This transitional album for the group may not be one of their best, but makes up for it in historical importance. The self-created myth has that the album was intended to be the first three-sided release, what probably transpired was that the group had more songs than could be fit on a vinyl LP, so a few years later the remaining tracks were released as the Babyfingers EP (good luck trying to find one). Both EP and LP tracks are on the CD reissue, however. Fingerprince is one side of songs, a melding of their earlier, primitive side (their old piano, heard so well on Meet the Residents, is still in service here) with their sinister pop side that would be perfected on Duck Stab and The Commercial Album (including their treated, cheap-sounding drum machines). Side two is a ballet cycle, entitled "Six Things to a Cycle," an attempt at faux-ethno-primitivism (heavily rhythmic, repetitious) that would prefigure their work in Eskimo and Mark of the Mole. The instrumentation owes as much a debt to Martin Denny's exotica as it does to Amadeo Roldan (the modern composer they sampled on their first single). The Babyfingers tracks follow a similar pattern, with a side of short songs ("Death in Barstow" being the best) and a longer track ("Walter Westinghouse") an experiment in extended, multi-character narrative. Snakefinger lends his guitar to "You Yesyesyes," dropping licks from The Third Man and others.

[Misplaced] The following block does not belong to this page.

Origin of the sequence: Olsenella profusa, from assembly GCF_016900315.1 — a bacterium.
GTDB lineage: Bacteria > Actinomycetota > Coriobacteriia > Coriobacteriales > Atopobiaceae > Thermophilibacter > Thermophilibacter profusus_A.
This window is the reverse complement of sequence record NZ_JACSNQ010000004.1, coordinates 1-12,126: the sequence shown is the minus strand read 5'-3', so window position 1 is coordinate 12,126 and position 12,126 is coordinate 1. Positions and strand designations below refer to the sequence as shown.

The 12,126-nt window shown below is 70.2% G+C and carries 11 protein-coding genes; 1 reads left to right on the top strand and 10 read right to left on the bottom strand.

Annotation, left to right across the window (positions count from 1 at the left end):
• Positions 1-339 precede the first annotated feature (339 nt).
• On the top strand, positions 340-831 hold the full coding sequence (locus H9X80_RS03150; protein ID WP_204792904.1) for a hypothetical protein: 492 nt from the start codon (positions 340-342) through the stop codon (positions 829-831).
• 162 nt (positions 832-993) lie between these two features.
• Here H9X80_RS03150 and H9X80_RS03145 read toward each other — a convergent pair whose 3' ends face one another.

AllMusic Review by Ted Mills